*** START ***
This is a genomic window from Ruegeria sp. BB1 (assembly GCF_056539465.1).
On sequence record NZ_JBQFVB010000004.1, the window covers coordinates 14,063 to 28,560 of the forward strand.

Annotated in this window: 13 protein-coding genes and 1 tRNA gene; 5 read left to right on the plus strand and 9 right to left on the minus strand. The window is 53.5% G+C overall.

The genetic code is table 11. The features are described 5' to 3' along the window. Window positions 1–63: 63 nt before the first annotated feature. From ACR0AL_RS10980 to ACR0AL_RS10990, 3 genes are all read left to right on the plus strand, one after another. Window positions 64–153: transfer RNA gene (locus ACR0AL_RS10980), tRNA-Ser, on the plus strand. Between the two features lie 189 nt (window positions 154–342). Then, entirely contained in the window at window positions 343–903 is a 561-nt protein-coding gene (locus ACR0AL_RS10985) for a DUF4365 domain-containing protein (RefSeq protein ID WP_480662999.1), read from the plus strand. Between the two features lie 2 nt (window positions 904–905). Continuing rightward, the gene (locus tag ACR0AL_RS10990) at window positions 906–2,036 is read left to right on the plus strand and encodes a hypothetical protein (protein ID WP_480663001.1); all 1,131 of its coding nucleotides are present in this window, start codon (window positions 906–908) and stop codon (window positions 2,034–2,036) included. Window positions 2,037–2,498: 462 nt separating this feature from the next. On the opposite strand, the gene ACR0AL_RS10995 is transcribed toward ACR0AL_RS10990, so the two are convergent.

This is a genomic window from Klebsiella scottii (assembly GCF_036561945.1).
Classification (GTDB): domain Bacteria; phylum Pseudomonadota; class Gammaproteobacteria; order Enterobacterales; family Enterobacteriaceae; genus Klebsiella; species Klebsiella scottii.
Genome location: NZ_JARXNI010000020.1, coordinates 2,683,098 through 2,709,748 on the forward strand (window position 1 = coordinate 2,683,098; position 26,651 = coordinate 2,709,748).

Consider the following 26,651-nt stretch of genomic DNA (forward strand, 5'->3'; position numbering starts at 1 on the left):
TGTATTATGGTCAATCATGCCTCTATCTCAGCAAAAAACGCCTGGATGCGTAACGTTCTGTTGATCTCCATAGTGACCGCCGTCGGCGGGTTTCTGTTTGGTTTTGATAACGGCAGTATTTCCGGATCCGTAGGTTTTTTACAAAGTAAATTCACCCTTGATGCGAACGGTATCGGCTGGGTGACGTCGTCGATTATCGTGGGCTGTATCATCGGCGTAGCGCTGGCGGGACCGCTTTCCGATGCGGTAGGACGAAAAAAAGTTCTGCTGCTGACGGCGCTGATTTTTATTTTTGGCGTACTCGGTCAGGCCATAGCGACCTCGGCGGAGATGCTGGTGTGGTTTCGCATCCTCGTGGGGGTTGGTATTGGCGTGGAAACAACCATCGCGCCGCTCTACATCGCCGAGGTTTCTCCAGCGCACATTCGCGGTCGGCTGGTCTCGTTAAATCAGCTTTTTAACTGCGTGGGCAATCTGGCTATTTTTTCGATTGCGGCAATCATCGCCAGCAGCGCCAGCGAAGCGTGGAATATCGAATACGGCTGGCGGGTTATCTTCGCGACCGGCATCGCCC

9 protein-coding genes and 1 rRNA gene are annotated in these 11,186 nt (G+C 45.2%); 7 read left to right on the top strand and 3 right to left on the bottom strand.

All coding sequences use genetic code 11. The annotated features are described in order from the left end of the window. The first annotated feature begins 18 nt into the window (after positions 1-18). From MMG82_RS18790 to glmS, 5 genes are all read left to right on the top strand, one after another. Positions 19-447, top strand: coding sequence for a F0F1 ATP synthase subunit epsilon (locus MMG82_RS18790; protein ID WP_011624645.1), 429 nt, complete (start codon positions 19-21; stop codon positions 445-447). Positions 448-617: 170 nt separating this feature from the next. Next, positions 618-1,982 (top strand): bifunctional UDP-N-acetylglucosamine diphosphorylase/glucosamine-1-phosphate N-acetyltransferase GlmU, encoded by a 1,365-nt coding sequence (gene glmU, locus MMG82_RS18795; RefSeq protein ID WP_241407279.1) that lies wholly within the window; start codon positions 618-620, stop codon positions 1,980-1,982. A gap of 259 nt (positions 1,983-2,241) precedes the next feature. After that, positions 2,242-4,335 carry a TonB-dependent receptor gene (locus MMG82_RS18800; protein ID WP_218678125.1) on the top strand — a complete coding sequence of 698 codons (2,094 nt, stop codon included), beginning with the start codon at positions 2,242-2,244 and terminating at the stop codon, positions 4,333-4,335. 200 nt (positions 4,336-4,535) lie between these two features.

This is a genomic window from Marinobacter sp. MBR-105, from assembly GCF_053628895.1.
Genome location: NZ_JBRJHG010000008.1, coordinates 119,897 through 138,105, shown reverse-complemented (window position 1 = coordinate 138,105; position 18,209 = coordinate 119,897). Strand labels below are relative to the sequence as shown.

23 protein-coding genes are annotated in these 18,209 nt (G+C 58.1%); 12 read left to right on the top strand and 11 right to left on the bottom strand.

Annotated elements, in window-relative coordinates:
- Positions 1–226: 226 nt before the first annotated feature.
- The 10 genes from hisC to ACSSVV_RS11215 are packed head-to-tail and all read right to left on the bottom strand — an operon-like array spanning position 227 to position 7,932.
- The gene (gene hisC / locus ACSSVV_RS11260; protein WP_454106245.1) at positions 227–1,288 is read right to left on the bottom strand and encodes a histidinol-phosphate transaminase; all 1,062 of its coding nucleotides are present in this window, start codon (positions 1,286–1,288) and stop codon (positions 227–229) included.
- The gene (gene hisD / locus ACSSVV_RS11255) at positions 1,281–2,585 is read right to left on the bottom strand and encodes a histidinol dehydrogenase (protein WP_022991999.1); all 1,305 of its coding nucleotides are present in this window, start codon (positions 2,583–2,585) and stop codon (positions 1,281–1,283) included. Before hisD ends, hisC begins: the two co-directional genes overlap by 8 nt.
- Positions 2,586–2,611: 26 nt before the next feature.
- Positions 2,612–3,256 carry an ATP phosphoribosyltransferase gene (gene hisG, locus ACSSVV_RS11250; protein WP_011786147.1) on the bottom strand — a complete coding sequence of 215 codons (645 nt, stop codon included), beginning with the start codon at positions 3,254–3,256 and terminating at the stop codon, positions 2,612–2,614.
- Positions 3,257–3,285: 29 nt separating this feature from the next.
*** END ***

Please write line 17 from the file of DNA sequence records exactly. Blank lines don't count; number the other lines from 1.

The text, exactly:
- The 10 genes from hisC to ACSSVV_RS11215 are packed head-to-tail and all read right to left on the bottom strand — an operon-like array spanning position 227 to position 7,932.